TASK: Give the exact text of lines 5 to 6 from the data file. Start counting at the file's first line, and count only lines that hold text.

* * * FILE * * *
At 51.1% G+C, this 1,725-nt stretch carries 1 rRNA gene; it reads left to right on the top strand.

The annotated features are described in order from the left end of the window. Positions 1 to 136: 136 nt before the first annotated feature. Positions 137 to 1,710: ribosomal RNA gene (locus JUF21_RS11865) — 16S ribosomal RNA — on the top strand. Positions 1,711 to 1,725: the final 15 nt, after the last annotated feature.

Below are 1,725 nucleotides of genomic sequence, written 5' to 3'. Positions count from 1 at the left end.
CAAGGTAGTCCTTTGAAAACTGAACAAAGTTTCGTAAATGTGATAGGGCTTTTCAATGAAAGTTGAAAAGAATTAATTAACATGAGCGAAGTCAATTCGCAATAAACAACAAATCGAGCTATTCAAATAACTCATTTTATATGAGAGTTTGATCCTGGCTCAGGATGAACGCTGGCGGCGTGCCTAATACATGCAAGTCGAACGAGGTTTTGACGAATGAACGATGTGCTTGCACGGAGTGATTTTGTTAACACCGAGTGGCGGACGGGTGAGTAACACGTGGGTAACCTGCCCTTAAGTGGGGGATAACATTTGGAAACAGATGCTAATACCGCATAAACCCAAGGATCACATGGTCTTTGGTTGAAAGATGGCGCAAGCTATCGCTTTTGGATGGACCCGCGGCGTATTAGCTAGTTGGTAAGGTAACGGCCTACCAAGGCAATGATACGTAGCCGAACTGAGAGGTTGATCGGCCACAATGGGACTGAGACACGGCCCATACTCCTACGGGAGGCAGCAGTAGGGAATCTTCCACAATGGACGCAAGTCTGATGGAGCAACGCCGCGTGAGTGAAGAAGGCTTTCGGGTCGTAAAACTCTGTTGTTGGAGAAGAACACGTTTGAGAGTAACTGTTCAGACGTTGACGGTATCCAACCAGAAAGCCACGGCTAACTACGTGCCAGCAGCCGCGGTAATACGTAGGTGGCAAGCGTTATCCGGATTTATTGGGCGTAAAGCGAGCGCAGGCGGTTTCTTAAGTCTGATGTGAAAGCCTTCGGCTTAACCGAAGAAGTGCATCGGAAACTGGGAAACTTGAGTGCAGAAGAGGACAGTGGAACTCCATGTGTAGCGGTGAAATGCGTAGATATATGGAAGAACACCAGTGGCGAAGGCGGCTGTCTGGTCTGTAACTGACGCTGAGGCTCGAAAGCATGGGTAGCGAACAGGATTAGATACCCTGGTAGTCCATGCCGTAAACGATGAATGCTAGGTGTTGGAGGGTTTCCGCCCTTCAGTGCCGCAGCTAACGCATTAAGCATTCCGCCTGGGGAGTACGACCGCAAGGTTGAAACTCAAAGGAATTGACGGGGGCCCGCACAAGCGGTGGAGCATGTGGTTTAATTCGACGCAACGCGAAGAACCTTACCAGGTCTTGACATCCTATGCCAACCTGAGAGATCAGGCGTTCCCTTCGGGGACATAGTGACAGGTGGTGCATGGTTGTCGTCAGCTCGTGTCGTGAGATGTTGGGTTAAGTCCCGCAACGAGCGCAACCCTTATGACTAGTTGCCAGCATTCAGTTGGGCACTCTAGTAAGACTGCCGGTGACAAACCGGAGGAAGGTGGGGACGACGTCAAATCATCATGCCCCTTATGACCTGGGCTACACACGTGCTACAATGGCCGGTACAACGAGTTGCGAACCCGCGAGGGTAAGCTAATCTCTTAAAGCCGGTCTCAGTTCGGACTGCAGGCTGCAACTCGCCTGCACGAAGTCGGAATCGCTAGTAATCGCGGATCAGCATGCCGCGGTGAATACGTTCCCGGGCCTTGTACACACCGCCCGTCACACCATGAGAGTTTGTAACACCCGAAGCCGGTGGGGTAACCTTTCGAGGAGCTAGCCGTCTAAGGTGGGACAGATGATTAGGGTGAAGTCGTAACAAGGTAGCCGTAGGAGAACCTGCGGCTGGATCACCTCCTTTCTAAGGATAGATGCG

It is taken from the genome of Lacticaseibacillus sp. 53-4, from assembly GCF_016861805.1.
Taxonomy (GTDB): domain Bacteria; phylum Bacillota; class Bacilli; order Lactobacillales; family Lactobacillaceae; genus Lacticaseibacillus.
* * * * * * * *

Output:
It is taken from the genome of Lacticaseibacillus sp. 53-4, from assembly GCF_016861805.1.
Taxonomy (GTDB): domain Bacteria; phylum Bacillota; class Bacilli; order Lactobacillales; family Lactobacillaceae; genus Lacticaseibacillus.